Monday, October 20, 2008

A Delight-Directed Bee Lesson

Delight is the last word that comes to mind when I reflect back on the beginning of our day today. I was up last night with a sick toddler, the house desperately needed some cleaning, people were not cooperating, and attitudes (mine included) were less than stellar.

After lunch Superman said, "Mom, I think we all need to just go outside. Can't we do school out there?"

Out of the mouths of babes...

So I grabbed a couple of books, and we headed out the door. I had written off reading and math for the day because, frankly, I didn't have the physical or emotional energy for it. Cuddling up together on the swing and reading about honeybees was all I could muster the strength for anyway.

Since the kids have been thoroughly enjoying our bee unit, I got no complaints when I pulled out a "bee book" we had not yet read. It was the The Honey Makers by Gail Gibbons. A lot of you may be familiar with this author's books, so you know that we weren't reading some exciting adventure story - just a well-written informational book with good illustrations. (Note for those of you unfamiliar with Gibbons' work: she sometimes makes evolutionary references.) This book goes into a bit more detail than the other "bee books" we've read, so I thought we would read only a few pages, talk about the pictures, make a bee mini-book for our notebooks, and call it a day. That was all I had in me.

We began reading, and the kids were enthralled. I was quickly reminded that interesting subject matter can rejuvenate the most reluctant learner - and teacher. (And, folks, bees are one of the most amazingly incredible subjects we've studied around here.) The kids were asking questions and making connections, and before I knew it we had read the entire book - every word of it.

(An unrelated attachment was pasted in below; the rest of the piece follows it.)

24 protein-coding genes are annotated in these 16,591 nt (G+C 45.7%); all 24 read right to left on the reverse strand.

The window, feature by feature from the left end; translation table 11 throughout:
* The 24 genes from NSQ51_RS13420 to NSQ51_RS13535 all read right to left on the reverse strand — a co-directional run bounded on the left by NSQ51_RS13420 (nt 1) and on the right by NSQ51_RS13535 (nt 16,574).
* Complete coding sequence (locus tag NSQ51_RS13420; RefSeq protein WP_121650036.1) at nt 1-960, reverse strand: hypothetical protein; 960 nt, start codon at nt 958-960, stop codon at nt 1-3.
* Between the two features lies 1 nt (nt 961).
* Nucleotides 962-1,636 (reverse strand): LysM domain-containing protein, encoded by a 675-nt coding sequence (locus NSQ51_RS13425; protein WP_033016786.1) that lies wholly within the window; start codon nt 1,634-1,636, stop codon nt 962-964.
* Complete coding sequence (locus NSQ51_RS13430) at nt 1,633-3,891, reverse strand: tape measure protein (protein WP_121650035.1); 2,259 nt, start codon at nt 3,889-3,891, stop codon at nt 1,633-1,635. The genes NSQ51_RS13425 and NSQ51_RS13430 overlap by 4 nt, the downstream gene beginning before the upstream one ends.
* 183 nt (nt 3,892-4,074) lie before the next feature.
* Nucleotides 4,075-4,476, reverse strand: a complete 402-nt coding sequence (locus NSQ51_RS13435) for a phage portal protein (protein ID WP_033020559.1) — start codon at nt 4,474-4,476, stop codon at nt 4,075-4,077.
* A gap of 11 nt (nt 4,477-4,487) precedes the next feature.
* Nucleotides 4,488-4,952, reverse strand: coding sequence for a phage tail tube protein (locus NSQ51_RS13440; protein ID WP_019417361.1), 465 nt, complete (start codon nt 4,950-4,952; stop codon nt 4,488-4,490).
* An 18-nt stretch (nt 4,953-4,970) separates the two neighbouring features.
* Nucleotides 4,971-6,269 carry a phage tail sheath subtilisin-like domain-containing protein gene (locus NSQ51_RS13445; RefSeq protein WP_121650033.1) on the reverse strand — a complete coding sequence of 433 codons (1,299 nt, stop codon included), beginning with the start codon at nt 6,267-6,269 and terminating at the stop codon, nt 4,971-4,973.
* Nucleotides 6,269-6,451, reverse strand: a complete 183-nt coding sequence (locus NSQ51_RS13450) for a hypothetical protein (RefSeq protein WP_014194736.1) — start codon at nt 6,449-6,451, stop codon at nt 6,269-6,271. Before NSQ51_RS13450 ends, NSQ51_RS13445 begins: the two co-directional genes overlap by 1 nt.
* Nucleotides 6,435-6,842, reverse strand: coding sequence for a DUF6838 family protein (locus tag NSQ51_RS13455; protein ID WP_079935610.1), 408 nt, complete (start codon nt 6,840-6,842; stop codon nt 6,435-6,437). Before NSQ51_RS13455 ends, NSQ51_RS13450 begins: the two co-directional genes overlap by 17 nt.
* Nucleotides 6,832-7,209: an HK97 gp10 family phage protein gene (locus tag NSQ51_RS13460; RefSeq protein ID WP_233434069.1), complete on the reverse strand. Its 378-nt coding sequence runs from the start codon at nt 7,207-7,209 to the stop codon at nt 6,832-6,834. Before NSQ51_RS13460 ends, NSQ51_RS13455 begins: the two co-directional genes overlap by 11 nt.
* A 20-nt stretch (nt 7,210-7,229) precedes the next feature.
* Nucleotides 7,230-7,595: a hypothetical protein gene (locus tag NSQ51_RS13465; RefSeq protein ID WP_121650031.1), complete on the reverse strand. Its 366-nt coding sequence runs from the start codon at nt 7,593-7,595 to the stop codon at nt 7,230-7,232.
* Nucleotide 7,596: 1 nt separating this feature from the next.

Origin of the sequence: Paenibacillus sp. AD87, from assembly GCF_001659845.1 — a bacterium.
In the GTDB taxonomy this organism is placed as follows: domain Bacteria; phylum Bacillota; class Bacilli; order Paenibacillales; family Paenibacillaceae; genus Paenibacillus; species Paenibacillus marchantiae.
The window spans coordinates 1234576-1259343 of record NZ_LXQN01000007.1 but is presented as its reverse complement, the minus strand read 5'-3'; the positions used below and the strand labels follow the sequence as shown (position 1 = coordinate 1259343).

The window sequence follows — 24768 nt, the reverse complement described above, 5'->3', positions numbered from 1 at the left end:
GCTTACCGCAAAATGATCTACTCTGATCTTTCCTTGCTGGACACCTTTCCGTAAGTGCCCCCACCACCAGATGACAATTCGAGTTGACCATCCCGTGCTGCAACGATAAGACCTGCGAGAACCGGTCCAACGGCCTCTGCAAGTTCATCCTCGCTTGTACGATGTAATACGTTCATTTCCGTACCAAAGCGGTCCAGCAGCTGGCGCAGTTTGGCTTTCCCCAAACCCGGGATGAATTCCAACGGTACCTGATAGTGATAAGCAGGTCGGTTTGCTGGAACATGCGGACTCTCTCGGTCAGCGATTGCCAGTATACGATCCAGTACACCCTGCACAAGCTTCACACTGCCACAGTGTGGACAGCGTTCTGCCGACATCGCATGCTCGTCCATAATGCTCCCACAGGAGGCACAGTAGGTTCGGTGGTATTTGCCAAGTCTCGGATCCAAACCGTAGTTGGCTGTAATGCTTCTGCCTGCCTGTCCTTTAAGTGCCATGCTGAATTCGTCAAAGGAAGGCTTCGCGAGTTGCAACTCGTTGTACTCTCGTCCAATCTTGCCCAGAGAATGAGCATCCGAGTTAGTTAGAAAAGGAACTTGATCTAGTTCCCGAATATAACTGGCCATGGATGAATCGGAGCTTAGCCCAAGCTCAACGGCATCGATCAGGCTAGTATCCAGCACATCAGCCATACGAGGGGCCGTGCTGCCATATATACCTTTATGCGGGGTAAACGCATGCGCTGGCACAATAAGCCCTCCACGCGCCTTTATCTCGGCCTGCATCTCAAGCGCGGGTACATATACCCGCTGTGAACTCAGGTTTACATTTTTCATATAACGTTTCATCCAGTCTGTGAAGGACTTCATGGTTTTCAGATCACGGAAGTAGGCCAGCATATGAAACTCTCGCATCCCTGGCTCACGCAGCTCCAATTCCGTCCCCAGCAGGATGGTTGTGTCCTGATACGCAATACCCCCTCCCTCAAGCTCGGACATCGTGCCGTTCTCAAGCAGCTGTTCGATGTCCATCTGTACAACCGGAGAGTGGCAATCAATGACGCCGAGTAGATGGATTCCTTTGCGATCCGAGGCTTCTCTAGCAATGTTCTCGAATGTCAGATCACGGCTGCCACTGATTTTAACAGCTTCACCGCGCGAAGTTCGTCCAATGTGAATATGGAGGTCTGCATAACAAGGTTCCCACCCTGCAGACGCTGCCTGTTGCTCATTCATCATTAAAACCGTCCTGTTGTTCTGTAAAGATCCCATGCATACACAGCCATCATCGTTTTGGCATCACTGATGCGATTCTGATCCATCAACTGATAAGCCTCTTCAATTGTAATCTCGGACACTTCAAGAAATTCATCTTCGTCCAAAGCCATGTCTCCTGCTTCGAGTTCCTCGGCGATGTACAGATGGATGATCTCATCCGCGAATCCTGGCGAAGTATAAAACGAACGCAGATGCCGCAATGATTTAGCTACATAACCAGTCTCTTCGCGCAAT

Pretty soon the kids were asking if we could pretend to be bees. So we buzzed around the backyard foraging for nectar and doing waggle and circle dances to let each other know where new patches of flowers had been discovered. When one particular bee tired of gathering nectar and pollen (ahem...that would be me), we went inside to work on our little bee-books.

While the kids were coloring their "Life Cycle of the Bee" wheel book, I stepped out of the room for a couple of minutes. When I returned Superman informed me that he had drawn a surprise for me. Since Superman typically has a general distaste for most things involving a crayon, I was intrigued. With a big smile on his face he turned his paper over to reveal a beautiful, detailed drawing of a honeybee. He was so proud of his hard work, and I fervently praised him.



Giggly Girl joined in, and the two of them drew more honeybees - workers, queens, drones. Blocks were pulled out and a hive was built. Bees were buzzing around, foraging, feeding the queen and larva, guarding the hive, and stinging intruders. We had a virtual colony of honeybees that had taken over our family room and kitchen!

I pulled up the following performance of Rimsky Korsakov's Flight of the Bumblebee, so we could have some background music.



The worker bees took a break for supper, and then continued on with their hive activities until bedtime.

In spite of the day's setbacks, learning had taken place - thanks to my children!

1 comment:

  1. Thanks so much for your sweet comments on my blog. And for the nomination! I just love bloggy friends! :-)

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